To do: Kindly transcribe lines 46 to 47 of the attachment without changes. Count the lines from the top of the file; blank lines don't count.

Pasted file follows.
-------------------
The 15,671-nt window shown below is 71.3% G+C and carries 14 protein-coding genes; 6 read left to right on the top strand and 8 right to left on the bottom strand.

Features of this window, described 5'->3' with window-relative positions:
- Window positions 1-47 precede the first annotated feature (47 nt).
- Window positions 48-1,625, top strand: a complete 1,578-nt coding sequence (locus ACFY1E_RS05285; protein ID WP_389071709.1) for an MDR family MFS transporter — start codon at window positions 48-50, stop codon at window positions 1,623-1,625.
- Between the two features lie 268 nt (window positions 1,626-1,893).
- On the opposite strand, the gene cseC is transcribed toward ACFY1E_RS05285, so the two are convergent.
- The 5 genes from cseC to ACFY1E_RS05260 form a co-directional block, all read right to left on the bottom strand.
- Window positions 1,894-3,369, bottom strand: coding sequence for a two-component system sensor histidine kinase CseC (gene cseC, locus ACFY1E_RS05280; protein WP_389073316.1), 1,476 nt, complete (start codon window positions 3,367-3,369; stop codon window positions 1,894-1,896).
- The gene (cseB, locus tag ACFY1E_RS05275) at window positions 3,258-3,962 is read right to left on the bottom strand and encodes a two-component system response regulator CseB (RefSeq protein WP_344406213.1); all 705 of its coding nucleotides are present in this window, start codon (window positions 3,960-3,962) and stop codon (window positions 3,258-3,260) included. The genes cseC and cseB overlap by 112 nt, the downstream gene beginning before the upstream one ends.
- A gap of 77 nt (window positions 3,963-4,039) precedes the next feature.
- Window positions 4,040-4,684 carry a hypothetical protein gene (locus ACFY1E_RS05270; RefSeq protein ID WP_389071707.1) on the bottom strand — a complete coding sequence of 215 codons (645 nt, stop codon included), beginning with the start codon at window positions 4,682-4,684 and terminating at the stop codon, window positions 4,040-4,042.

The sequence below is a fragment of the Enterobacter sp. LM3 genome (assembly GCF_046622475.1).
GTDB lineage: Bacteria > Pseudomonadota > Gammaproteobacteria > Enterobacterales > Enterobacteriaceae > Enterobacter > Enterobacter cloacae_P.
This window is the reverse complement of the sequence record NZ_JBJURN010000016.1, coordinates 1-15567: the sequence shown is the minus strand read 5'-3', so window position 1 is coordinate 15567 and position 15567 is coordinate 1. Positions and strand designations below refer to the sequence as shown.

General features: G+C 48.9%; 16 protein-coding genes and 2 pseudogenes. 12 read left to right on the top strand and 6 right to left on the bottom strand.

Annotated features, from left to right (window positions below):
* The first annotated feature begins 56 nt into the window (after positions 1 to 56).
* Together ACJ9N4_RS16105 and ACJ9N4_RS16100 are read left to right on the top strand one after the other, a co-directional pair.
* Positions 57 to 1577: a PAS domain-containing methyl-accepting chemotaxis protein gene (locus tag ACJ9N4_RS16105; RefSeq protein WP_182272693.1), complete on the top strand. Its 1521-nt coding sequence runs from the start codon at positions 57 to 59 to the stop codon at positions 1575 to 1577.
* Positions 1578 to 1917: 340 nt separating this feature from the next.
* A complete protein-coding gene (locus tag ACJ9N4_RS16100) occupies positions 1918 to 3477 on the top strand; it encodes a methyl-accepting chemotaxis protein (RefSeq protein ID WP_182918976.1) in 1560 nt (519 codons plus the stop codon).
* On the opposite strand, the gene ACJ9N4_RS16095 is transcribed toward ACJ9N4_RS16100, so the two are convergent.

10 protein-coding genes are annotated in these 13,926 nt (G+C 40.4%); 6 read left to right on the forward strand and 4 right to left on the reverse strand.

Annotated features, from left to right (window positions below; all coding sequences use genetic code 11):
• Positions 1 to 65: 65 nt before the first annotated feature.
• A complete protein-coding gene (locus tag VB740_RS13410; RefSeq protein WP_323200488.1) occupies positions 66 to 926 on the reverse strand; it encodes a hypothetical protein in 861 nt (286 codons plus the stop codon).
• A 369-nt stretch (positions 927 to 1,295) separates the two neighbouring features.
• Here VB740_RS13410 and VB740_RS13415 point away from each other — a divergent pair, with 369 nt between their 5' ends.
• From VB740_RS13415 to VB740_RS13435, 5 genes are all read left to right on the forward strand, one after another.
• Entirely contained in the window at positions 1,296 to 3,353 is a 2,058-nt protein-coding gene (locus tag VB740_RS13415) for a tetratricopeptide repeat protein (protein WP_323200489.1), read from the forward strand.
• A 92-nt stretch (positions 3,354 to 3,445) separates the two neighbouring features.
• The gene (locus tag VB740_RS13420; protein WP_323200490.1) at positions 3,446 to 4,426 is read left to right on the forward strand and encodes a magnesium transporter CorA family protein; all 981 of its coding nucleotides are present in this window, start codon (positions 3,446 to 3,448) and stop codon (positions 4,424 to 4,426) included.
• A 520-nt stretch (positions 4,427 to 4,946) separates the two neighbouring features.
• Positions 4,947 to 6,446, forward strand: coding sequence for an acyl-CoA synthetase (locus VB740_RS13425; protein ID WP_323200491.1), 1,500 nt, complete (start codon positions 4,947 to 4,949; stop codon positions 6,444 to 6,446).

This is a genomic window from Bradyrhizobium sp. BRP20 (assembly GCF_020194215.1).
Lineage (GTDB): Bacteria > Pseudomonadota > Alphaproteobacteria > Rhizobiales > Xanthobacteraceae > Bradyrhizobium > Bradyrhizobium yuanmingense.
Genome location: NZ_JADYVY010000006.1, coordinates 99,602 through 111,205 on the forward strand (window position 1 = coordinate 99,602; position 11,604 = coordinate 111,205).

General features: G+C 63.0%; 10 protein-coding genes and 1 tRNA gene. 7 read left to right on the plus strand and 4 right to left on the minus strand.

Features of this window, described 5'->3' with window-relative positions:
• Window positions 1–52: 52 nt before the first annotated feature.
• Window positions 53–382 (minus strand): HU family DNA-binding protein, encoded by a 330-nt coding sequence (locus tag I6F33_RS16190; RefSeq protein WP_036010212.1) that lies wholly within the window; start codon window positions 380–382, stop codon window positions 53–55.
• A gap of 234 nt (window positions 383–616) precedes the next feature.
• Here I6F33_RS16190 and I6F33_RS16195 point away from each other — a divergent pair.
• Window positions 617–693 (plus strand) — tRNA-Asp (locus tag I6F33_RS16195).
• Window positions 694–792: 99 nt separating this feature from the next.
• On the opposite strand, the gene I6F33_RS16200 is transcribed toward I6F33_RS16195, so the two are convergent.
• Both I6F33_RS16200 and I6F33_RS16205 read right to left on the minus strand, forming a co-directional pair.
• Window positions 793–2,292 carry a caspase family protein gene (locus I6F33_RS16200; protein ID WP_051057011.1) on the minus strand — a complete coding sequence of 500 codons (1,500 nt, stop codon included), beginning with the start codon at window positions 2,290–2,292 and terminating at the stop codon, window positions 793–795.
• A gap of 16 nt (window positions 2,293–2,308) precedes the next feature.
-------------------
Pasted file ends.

• On the opposite strand, the gene I6F33_RS16200 is transcribed toward I6F33_RS16195, so the two are convergent.
• Both I6F33_RS16200 and I6F33_RS16205 read right to left on the minus strand, forming a co-directional pair.